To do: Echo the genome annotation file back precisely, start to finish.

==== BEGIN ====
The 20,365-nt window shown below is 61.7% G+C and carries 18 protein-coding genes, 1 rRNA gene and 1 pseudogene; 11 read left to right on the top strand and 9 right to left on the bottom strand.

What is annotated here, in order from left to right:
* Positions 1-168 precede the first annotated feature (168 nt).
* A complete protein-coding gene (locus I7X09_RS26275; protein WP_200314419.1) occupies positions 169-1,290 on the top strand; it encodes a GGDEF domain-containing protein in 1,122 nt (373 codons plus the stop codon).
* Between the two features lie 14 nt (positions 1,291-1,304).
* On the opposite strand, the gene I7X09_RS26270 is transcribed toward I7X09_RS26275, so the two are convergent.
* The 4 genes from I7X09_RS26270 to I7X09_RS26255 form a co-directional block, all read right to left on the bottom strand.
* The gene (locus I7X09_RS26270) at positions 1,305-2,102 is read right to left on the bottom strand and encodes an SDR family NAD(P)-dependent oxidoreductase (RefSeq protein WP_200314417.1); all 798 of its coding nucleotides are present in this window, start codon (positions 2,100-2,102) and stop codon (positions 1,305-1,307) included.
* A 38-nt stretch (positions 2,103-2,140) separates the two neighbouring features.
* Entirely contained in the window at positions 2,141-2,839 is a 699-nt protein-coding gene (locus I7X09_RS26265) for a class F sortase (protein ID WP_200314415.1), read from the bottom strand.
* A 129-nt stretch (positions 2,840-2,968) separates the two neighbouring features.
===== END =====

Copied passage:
The 20,365-nt window shown below is 61.7% G+C and carries 18 protein-coding genes, 1 rRNA gene and 1 pseudogene; 11 read left to right on the top strand and 9 right to left on the bottom strand.

What is annotated here, in order from left to right:
* Positions 1-168 precede the first annotated feature (168 nt).
* A complete protein-coding gene (locus I7X09_RS26275; protein WP_200314419.1) occupies positions 169-1,290 on the top strand; it encodes a GGDEF domain-containing protein in 1,122 nt (373 codons plus the stop codon).
* Between the two features lie 14 nt (positions 1,291-1,304).
* On the opposite strand, the gene I7X09_RS26270 is transcribed toward I7X09_RS26275, so the two are convergent.
* The 4 genes from I7X09_RS26270 to I7X09_RS26255 form a co-directional block, all read right to left on the bottom strand.
* The gene (locus I7X09_RS26270) at positions 1,305-2,102 is read right to left on the bottom strand and encodes an SDR family NAD(P)-dependent oxidoreductase (RefSeq protein WP_200314417.1); all 798 of its coding nucleotides are present in this window, start codon (positions 2,100-2,102) and stop codon (positions 1,305-1,307) included.
* A 38-nt stretch (positions 2,103-2,140) separates the two neighbouring features.
* Entirely contained in the window at positions 2,141-2,839 is a 699-nt protein-coding gene (locus I7X09_RS26265) for a class F sortase (protein ID WP_200314415.1), read from the bottom strand.
* A 129-nt stretch (positions 2,840-2,968) separates the two neighbouring features.